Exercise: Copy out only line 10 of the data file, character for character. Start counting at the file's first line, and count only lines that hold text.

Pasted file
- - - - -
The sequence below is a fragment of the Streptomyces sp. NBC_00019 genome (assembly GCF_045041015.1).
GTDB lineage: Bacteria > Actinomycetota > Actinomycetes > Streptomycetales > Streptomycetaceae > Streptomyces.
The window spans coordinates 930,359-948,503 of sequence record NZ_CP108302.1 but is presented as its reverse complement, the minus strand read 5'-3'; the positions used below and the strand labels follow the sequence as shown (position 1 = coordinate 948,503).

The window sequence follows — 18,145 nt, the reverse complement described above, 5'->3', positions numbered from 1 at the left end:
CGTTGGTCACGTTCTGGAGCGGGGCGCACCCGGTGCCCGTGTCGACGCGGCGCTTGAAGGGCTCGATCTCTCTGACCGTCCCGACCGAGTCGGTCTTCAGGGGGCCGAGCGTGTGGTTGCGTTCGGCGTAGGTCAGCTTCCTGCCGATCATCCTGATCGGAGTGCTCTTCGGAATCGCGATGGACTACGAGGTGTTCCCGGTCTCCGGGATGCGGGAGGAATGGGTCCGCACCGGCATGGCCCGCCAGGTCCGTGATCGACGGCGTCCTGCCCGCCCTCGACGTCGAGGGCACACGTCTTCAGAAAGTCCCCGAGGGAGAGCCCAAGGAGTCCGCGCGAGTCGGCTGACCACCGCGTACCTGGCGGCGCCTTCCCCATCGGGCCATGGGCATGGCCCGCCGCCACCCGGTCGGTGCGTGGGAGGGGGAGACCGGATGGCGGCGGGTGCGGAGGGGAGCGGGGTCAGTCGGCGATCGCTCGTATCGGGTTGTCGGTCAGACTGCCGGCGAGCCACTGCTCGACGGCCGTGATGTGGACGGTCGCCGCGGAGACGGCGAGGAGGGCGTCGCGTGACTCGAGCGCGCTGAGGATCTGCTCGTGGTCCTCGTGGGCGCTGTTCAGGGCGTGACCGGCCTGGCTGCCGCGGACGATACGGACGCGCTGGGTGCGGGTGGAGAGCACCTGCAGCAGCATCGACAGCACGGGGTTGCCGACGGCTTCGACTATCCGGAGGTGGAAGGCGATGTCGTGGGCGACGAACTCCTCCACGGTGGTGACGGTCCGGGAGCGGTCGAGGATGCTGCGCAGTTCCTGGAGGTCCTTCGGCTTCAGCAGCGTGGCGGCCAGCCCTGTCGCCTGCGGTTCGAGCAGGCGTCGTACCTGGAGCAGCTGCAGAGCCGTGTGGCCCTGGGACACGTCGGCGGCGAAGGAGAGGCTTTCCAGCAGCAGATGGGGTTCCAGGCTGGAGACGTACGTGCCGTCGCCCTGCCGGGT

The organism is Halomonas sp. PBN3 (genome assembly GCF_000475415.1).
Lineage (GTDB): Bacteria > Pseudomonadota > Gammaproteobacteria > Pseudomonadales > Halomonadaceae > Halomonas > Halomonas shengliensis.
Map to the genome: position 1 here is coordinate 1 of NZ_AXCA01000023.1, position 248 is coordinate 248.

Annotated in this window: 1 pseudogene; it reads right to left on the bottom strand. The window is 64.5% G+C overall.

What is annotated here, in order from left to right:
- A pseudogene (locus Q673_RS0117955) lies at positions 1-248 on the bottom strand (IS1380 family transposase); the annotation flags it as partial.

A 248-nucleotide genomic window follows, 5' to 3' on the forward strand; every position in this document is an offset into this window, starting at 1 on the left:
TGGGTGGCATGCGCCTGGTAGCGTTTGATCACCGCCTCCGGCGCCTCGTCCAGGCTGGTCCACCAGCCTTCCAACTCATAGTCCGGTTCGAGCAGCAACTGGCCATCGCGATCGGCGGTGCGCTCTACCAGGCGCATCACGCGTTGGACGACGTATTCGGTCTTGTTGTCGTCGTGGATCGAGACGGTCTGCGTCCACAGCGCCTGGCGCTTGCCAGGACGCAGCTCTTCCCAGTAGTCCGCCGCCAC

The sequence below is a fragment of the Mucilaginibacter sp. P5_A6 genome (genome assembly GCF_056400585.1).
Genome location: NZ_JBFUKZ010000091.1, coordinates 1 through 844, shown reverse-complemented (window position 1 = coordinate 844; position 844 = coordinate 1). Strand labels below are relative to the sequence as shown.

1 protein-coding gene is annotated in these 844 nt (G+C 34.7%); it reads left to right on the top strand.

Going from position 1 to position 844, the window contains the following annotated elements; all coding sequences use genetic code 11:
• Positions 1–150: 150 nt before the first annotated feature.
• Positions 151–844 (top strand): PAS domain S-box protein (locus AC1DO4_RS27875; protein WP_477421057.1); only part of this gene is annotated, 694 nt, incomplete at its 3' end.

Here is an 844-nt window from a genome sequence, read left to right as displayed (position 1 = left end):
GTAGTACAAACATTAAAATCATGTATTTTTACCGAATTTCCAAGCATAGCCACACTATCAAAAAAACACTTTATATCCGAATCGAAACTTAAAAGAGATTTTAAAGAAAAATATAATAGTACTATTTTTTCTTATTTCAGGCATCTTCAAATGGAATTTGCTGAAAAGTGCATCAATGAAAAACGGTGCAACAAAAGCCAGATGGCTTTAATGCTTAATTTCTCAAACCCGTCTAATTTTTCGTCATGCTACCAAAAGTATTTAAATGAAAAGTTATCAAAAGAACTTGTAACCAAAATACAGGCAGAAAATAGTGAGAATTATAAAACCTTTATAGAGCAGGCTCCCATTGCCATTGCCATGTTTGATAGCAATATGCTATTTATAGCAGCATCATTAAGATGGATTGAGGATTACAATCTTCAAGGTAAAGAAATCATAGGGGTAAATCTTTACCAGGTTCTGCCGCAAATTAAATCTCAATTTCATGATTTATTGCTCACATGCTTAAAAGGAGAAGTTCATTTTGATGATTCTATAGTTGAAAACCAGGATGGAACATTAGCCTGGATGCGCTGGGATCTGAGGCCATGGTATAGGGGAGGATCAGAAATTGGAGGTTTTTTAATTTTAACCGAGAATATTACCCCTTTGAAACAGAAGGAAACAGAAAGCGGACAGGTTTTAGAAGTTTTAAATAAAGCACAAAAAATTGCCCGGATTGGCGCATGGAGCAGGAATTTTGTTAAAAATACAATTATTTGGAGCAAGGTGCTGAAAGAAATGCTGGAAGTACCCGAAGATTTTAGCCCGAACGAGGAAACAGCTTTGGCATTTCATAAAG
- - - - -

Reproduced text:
What is annotated here, in order from left to right: